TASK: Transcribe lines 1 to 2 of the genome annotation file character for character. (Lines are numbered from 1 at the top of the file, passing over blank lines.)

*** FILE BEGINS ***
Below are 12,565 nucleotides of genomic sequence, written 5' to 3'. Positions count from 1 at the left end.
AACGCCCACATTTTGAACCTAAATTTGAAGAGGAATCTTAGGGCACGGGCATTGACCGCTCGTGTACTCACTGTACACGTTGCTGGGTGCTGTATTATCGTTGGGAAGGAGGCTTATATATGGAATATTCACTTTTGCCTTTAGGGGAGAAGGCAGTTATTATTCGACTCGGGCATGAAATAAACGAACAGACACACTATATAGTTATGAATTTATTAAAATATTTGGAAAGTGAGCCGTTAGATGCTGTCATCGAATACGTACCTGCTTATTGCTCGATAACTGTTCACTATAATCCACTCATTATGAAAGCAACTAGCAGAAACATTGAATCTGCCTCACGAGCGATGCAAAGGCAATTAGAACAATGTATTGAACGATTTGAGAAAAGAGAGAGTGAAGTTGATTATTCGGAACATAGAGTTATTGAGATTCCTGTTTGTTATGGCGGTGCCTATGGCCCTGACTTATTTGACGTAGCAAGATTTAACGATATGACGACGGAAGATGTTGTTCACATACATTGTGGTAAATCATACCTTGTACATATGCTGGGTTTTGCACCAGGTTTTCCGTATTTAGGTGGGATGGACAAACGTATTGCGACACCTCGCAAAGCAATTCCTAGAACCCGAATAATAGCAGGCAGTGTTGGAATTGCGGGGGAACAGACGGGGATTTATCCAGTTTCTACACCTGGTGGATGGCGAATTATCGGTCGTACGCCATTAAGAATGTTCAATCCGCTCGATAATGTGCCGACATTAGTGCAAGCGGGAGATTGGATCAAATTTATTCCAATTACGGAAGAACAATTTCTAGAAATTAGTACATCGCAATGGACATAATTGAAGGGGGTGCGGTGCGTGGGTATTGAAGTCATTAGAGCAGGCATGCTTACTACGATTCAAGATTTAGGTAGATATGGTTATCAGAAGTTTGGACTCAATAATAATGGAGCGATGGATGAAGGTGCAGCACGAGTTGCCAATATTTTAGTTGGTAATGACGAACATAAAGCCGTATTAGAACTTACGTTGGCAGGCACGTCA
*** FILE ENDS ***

Below are 12,565 nucleotides of genomic sequence, written 5' to 3'. Positions count from 1 at the left end.
AACGCCCACATTTTGAACCTAAATTTGAAGAGGAATCTTAGGGCACGGGCATTGACCGCTCGTGTACTCACTGTACACGTTGCTGGGTGCTGTATTATCGTTGGGAAGGAGGCTTATATATGGAATATTCACTTTTGCCTTTAGGGGAGAAGGCAGTTATTATTCGACTCGGGCATGAAATAAACGAACAGACACACTATATAGTTATGAATTTATTAAAATATTTGGAAAGTGAGCCGTTAGATGCTGTCATCGAATACGTACCTGCTTATTGCTCGATAACTGTTCACTATAATCCACTCATTATGAAAGCAACTAGCAGAAACATTGAATCTGCCTCACGAGCGATGCAAAGGCAATTAGAACAATGTATTGAACGATTTGAGAAAAGAGAGAGTGAAGTTGATTATTCGGAACATAGAGTTATTGAGATTCCTGTTTGTTATGGCGGTGCCTATGGCCCTGACTTATTTGACGTAGCAAGATTTAACGATATGACGACGGAAGATGTTGTTCACATACATTGTGGTAAATCATACCTTGTACATATGCTGGGTTTTGCACCAGGTTTTCCGTATTTAGGTGGGATGGACAAACGTATTGCGACACCTCGCAAAGCAATTCCTAGAACCCGAATAATAGCAGGCAGTGTTGGAATTGCGGGGGAACAGACGGGGATTTATCCAGTTTCTACACCTGGTGGATGGCGAATTATCGGTCGTACGCCATTAAGAATGTTCAATCCGCTCGATAATGTGCCGACATTAGTGCAAGCGGGAGATTGGATCAAATTTATTCCAATTACGGAAGAACAATTTCTAGAAATTAGTACATCGCAATGGACATAATTGAAGGGGGTGCGGTGCGTGGGTATTGAAGTCATTAGAGCAGGCATGCTTACTACGATTCAAGATTTAGGTAGATATGGTTATCAGAAGTTTGGACTCAATAATAATGGAGCGATGGATGAAGGTGCAGCACGAGTTGCCAATATTTTAGTTGGTAATGACGAACATAAAGCCGTATTAGAACTTACGTTGGCAGGCACGTCA